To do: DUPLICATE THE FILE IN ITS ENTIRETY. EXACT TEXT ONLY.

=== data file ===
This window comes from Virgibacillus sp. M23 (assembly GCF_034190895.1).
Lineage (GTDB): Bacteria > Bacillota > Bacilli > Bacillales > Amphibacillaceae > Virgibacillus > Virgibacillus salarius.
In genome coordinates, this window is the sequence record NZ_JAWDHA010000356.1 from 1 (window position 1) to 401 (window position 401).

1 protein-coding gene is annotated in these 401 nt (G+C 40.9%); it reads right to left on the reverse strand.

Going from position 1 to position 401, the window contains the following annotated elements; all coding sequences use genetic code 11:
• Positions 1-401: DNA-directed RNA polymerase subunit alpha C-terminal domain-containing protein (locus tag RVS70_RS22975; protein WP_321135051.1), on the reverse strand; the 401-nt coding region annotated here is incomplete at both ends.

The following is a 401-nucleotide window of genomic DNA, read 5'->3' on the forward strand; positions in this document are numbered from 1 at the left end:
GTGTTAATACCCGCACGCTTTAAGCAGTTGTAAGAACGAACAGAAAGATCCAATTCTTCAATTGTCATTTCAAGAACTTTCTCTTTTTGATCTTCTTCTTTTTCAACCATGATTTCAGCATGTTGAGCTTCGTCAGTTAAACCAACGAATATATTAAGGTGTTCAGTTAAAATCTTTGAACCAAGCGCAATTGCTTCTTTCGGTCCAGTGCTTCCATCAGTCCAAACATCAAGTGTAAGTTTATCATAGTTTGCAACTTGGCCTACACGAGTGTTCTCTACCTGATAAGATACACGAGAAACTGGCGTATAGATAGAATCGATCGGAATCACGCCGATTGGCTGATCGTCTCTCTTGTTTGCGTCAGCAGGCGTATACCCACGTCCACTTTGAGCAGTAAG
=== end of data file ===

This window comes from Virgibacillus sp. M23 (assembly GCF_034190895.1).
Lineage (GTDB): Bacteria > Bacillota > Bacilli > Bacillales > Amphibacillaceae > Virgibacillus > Virgibacillus salarius.
In genome coordinates, this window is the sequence record NZ_JAWDHA010000356.1 from 1 (window position 1) to 401 (window position 401).

1 protein-coding gene is annotated in these 401 nt (G+C 40.9%); it reads right to left on the reverse strand.

Going from position 1 to position 401, the window contains the following annotated elements; all coding sequences use genetic code 11:
• Positions 1-401: DNA-directed RNA polymerase subunit alpha C-terminal domain-containing protein (locus tag RVS70_RS22975; protein WP_321135051.1), on the reverse strand; the 401-nt coding region annotated here is incomplete at both ends.

The following is a 401-nucleotide window of genomic DNA, read 5'->3' on the forward strand; positions in this document are numbered from 1 at the left end:
GTGTTAATACCCGCACGCTTTAAGCAGTTGTAAGAACGAACAGAAAGATCCAATTCTTCAATTGTCATTTCAAGAACTTTCTCTTTTTGATCTTCTTCTTTTTCAACCATGATTTCAGCATGTTGAGCTTCGTCAGTTAAACCAACGAATATATTAAGGTGTTCAGTTAAAATCTTTGAACCAAGCGCAATTGCTTCTTTCGGTCCAGTGCTTCCATCAGTCCAAACATCAAGTGTAAGTTTATCATAGTTTGCAACTTGGCCTACACGAGTGTTCTCTACCTGATAAGATACACGAGAAACTGGCGTATAGATAGAATCGATCGGAATCACGCCGATTGGCTGATCGTCTCTCTTGTTTGCGTCAGCAGGCGTATACCCACGTCCACTTTGAGCAGTAAG